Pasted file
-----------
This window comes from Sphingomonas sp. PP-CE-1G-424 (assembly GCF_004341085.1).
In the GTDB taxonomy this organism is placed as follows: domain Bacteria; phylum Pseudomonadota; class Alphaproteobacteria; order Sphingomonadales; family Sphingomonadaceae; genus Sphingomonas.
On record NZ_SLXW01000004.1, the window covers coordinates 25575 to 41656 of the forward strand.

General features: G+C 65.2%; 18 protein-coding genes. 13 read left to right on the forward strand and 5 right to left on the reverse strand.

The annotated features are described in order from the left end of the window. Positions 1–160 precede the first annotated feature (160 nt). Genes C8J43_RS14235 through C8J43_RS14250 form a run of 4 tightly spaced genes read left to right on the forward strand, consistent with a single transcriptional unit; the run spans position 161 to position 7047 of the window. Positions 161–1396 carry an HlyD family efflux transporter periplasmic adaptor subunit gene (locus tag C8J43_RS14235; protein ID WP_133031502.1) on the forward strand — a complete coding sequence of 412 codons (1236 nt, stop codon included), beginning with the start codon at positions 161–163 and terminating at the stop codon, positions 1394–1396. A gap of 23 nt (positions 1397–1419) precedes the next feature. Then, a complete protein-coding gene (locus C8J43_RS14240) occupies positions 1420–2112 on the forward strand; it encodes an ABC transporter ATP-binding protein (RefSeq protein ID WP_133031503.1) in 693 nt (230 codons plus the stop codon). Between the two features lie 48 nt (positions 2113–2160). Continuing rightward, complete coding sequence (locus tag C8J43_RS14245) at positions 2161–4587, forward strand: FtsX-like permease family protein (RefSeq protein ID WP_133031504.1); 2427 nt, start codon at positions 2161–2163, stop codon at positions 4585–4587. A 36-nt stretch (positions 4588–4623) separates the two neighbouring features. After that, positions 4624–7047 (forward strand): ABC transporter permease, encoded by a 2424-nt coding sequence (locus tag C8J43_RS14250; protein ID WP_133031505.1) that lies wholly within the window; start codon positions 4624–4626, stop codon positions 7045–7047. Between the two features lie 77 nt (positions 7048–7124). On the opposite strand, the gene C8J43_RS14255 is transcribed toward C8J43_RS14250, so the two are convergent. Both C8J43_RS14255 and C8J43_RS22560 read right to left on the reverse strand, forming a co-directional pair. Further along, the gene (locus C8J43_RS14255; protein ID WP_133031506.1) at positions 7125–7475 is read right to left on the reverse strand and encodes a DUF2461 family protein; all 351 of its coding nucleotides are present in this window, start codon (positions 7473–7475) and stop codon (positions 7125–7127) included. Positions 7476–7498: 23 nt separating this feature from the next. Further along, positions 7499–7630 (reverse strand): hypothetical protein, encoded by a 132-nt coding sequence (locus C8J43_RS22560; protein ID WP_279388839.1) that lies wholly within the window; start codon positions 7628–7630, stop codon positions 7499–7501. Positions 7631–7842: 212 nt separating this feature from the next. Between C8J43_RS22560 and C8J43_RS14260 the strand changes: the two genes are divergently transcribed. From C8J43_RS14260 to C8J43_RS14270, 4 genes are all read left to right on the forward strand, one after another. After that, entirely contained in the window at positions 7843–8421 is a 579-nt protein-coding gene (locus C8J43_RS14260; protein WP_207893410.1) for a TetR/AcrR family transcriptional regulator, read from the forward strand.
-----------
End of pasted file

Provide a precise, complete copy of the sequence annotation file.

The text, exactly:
This window comes from Sphingomonas sp. PP-CE-1G-424 (assembly GCF_004341085.1).
In the GTDB taxonomy this organism is placed as follows: domain Bacteria; phylum Pseudomonadota; class Alphaproteobacteria; order Sphingomonadales; family Sphingomonadaceae; genus Sphingomonas.
On record NZ_SLXW01000004.1, the window covers coordinates 25575 to 41656 of the forward strand.

General features: G+C 65.2%; 18 protein-coding genes. 13 read left to right on the forward strand and 5 right to left on the reverse strand.

The annotated features are described in order from the left end of the window. Positions 1–160 precede the first annotated feature (160 nt). Genes C8J43_RS14235 through C8J43_RS14250 form a run of 4 tightly spaced genes read left to right on the forward strand, consistent with a single transcriptional unit; the run spans position 161 to position 7047 of the window. Positions 161–1396 carry an HlyD family efflux transporter periplasmic adaptor subunit gene (locus tag C8J43_RS14235; protein ID WP_133031502.1) on the forward strand — a complete coding sequence of 412 codons (1236 nt, stop codon included), beginning with the start codon at positions 161–163 and terminating at the stop codon, positions 1394–1396. A gap of 23 nt (positions 1397–1419) precedes the next feature. Then, a complete protein-coding gene (locus C8J43_RS14240) occupies positions 1420–2112 on the forward strand; it encodes an ABC transporter ATP-binding protein (RefSeq protein ID WP_133031503.1) in 693 nt (230 codons plus the stop codon). Between the two features lie 48 nt (positions 2113–2160). Continuing rightward, complete coding sequence (locus tag C8J43_RS14245) at positions 2161–4587, forward strand: FtsX-like permease family protein (RefSeq protein ID WP_133031504.1); 2427 nt, start codon at positions 2161–2163, stop codon at positions 4585–4587. A 36-nt stretch (positions 4588–4623) separates the two neighbouring features. After that, positions 4624–7047 (forward strand): ABC transporter permease, encoded by a 2424-nt coding sequence (locus tag C8J43_RS14250; protein ID WP_133031505.1) that lies wholly within the window; start codon positions 4624–4626, stop codon positions 7045–7047. Between the two features lie 77 nt (positions 7048–7124). On the opposite strand, the gene C8J43_RS14255 is transcribed toward C8J43_RS14250, so the two are convergent. Both C8J43_RS14255 and C8J43_RS22560 read right to left on the reverse strand, forming a co-directional pair. Further along, the gene (locus C8J43_RS14255; protein ID WP_133031506.1) at positions 7125–7475 is read right to left on the reverse strand and encodes a DUF2461 family protein; all 351 of its coding nucleotides are present in this window, start codon (positions 7473–7475) and stop codon (positions 7125–7127) included. Positions 7476–7498: 23 nt separating this feature from the next. Further along, positions 7499–7630 (reverse strand): hypothetical protein, encoded by a 132-nt coding sequence (locus C8J43_RS22560; protein ID WP_279388839.1) that lies wholly within the window; start codon positions 7628–7630, stop codon positions 7499–7501. Positions 7631–7842: 212 nt separating this feature from the next. Between C8J43_RS22560 and C8J43_RS14260 the strand changes: the two genes are divergently transcribed. From C8J43_RS14260 to C8J43_RS14270, 4 genes are all read left to right on the forward strand, one after another. After that, entirely contained in the window at positions 7843–8421 is a 579-nt protein-coding gene (locus C8J43_RS14260; protein WP_207893410.1) for a TetR/AcrR family transcriptional regulator, read from the forward strand.